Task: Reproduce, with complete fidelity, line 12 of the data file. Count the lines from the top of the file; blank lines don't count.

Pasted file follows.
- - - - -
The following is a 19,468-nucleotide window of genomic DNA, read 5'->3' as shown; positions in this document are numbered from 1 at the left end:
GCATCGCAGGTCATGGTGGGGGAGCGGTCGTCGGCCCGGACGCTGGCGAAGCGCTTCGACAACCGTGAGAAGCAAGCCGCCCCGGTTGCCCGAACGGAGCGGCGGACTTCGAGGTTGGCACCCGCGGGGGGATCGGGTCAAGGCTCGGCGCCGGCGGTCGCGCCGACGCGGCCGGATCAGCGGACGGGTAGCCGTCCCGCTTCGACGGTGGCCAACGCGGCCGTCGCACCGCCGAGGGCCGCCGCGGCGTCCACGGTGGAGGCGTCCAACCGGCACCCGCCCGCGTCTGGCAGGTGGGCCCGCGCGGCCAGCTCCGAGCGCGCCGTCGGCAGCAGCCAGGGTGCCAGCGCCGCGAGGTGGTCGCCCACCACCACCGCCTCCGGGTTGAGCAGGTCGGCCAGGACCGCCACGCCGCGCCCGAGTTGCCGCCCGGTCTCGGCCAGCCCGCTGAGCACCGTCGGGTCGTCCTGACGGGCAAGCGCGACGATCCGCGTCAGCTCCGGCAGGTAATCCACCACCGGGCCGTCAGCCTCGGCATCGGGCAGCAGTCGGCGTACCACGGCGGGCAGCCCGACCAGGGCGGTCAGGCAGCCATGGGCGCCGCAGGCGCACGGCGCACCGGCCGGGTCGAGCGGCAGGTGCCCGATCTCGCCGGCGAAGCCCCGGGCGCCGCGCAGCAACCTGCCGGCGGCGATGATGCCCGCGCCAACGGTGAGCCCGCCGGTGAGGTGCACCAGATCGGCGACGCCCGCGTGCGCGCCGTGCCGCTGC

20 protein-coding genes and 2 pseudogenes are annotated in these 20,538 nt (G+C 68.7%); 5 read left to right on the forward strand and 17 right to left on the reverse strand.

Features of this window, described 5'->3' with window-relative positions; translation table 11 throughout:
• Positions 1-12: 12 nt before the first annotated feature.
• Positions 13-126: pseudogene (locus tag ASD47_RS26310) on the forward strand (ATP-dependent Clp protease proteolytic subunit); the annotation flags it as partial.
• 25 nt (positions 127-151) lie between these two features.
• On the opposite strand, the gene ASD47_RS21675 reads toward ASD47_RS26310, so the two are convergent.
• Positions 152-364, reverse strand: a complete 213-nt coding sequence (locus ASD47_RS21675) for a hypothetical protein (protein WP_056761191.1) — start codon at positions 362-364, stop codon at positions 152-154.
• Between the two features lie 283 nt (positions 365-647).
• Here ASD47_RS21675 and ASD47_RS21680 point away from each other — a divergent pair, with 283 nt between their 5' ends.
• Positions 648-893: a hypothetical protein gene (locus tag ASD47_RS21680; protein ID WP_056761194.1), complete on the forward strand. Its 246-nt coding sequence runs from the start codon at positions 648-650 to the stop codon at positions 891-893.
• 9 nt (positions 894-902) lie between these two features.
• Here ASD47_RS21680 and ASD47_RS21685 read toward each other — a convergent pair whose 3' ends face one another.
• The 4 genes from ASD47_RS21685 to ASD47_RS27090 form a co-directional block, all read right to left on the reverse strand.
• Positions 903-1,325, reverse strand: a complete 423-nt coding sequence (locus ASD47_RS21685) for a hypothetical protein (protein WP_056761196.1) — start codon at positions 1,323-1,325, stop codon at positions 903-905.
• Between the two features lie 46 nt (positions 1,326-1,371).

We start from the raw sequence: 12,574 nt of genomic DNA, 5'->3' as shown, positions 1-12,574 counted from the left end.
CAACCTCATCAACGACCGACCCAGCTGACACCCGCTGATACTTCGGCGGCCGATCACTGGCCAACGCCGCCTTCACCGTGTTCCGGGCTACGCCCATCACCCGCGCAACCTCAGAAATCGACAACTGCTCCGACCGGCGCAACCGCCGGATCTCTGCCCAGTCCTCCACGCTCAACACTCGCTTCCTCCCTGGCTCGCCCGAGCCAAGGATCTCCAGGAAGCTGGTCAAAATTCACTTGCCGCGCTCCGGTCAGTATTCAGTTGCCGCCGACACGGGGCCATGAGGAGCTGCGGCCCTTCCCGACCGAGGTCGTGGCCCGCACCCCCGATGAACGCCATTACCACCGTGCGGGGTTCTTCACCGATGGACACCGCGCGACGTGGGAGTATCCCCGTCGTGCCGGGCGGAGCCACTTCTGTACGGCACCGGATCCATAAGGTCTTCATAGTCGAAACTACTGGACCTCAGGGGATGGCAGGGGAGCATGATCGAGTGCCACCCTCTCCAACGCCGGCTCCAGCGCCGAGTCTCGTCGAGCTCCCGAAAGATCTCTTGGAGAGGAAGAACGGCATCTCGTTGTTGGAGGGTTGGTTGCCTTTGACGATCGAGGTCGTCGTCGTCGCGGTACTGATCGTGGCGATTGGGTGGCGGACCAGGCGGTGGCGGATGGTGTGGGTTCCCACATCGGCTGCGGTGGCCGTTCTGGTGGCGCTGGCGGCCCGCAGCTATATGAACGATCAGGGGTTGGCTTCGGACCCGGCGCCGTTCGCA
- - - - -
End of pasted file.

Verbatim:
• Positions 648-893: a hypothetical protein gene (locus tag ASD47_RS21680; protein ID WP_056761194.1), complete on the forward strand. Its 246-nt coding sequence runs from the start codon at positions 648-650 to the stop codon at positions 891-893.